Reliable in-stent lumen visualization with Dual-Source CT coronary angiography
Author: Annick C Weustink, MD and Nico R Mollet, MD, PhD Departments of Radiology and Cardiology, Erasmus Medical Center, Rotterdam, the Netherlands
A 58-year-old man with a history of hypertension and hypercholesterolemia was admitted to the hospital with symptoms suspected of stable angina pectoris. The patient was referred to conventional coronary angiography after a positive exercise-ECG test. Conventional angiography showed significant stenoses at the level of the proximal right coronary artery (RCA) and the proximal left anterior descending coronary artery (LAD). Percutaneous intervention was undertaken and one bare-metal stent in the RCA and two overlapping bare-metal stents in the LAD were successfully implanted. The patient was referred to follow-up CT coronary angiography after 18 months.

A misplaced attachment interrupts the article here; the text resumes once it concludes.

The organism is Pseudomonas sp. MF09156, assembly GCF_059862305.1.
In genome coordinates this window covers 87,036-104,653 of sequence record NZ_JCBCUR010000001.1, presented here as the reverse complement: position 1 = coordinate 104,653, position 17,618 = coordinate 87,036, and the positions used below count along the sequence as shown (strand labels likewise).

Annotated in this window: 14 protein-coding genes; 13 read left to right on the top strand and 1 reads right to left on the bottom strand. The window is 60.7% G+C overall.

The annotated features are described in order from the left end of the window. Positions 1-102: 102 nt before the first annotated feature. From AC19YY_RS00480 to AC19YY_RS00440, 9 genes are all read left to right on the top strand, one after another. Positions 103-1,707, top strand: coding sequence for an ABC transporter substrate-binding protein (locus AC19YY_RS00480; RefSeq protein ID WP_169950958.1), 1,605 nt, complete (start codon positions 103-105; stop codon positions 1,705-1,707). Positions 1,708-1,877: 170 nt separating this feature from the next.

The patient was scanned on a Dual-Source CT (DSCT) scanner. Nitroglycerine was administered prior to the CT scan; however, the patient did not receive pre-scan beta-blockers. The patient had a heart rate of 76 beats/minute during the CT scan. DSCT coronary angiography was able to reliably rule out the presence of in-stent restenosis in both the RCA and LAD stents.
The SOMATOM Definition CT scanner is using two X-ray sources and two detectors at the same time. This is one of the important features for cardiac CT scanning. It allows scanning of the heart with a heart rate independent temporal resolution of 83 ms. As a result, high-quality images of the rapidly-moving coronary arteries are obtained even in higher heart rates. Moreover, the adaptive pitch and use of prospective ECG tube modulation allows significant reduction of the radiation exposure during cardiac CT scanning, especially in higher heart rates. This example shows clear delineation of the stents with excellent visualization of the in-stent lumen without the need for pre-scan beta-blockers in a patient with a heart rate of 76 beats/minute. It demonstrates the potential of DSCT coronary angiography to rule out the presence of in-stent restenosis in follow-up patients after percutaneous intervention procedures.